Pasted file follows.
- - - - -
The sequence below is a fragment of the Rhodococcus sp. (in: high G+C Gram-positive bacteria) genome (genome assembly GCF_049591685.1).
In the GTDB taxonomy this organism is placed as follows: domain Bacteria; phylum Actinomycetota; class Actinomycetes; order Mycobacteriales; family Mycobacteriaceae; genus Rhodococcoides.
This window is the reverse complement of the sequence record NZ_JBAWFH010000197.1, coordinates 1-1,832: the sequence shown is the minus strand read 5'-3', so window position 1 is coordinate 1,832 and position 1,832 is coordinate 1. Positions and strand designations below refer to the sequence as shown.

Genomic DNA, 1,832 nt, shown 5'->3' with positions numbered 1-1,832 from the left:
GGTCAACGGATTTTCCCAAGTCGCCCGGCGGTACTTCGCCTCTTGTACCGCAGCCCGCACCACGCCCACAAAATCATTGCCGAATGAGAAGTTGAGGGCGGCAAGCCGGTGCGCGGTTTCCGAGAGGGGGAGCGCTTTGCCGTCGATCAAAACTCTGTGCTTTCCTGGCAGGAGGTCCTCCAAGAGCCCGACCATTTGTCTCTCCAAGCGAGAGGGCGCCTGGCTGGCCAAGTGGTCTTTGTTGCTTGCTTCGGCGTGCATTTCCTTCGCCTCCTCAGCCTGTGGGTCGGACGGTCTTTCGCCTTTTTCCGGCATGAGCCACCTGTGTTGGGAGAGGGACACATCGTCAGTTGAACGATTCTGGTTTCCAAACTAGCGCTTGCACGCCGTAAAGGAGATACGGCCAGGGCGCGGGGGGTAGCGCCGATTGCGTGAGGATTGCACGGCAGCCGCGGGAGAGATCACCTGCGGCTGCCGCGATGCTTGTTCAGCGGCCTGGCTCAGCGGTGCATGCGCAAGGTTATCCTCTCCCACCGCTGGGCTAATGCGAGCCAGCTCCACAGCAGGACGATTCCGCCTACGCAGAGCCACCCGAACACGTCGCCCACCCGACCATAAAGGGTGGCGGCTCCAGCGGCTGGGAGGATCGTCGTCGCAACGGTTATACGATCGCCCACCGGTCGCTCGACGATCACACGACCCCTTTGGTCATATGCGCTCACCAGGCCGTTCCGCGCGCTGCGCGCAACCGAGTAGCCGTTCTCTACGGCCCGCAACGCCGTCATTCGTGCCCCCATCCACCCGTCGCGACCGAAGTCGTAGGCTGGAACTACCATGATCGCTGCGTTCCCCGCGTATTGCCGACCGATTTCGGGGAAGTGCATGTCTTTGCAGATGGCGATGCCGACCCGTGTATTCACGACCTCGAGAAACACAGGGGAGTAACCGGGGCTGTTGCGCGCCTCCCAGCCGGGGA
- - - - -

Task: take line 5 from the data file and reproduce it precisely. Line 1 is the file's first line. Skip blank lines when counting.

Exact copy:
GGTCAACGGATTTTCCCAAGTCGCCCGGCGGTACTTCGCCTCTTGTACCGCAGCCCGCACCACGCCCACAAAATCATTGCCGAATGAGAAGTTGAGGGCGGCAAGCCGGTGCGCGGTTTCCGAGAGGGGGAGCGCTTTGCCGTCGATCAAAACTCTGTGCTTTCCTGGCAGGAGGTCCTCCAAGAGCCCGACCATTTGTCTCTCCAAGCGAGAGGGCGCCTGGCTGGCCAAGTGGTCTTTGTTGCTTGCTTCGGCGTGCATTTCCTTCGCCTCCTCAGCCTGTGGGTCGGACGGTCTTTCGCCTTTTTCCGGCATGAGCCACCTGTGTTGGGAGAGGGACACATCGTCAGTTGAACGATTCTGGTTTCCAAACTAGCGCTTGCACGCCGTAAAGGAGATACGGCCAGGGCGCGGGGGGTAGCGCCGATTGCGTGAGGATTGCACGGCAGCCGCGGGAGAGATCACCTGCGGCTGCCGCGATGCTTGTTCAGCGGCCTGGCTCAGCGGTGCATGCGCAAGGTTATCCTCTCCCACCGCTGGGCTAATGCGAGCCAGCTCCACAGCAGGACGATTCCGCCTACGCAGAGCCACCCGAACACGTCGCCCACCCGACCATAAAGGGTGGCGGCTCCAGCGGCTGGGAGGATCGTCGTCGCAACGGTTATACGATCGCCCACCGGTCGCTCGACGATCACACGACCCCTTTGGTCATATGCGCTCACCAGGCCGTTCCGCGCGCTGCGCGCAACCGAGTAGCCGTTCTCTACGGCCCGCAACGCCGTCATTCGTGCCCCCATCCACCCGTCGCGACCGAAGTCGTAGGCTGGAACTACCATGATCGCTGCGTTCCCCGCGTATTGCCGACCGATTTCGGGGAAGTGCATGTCTTTGCAGATGGCGATGCCGACCCGTGTATTCACGACCTCGAGAAACACAGGGGAGTAACCGGGGCTGTTGCGCGCCTCCCAGCCGGGGA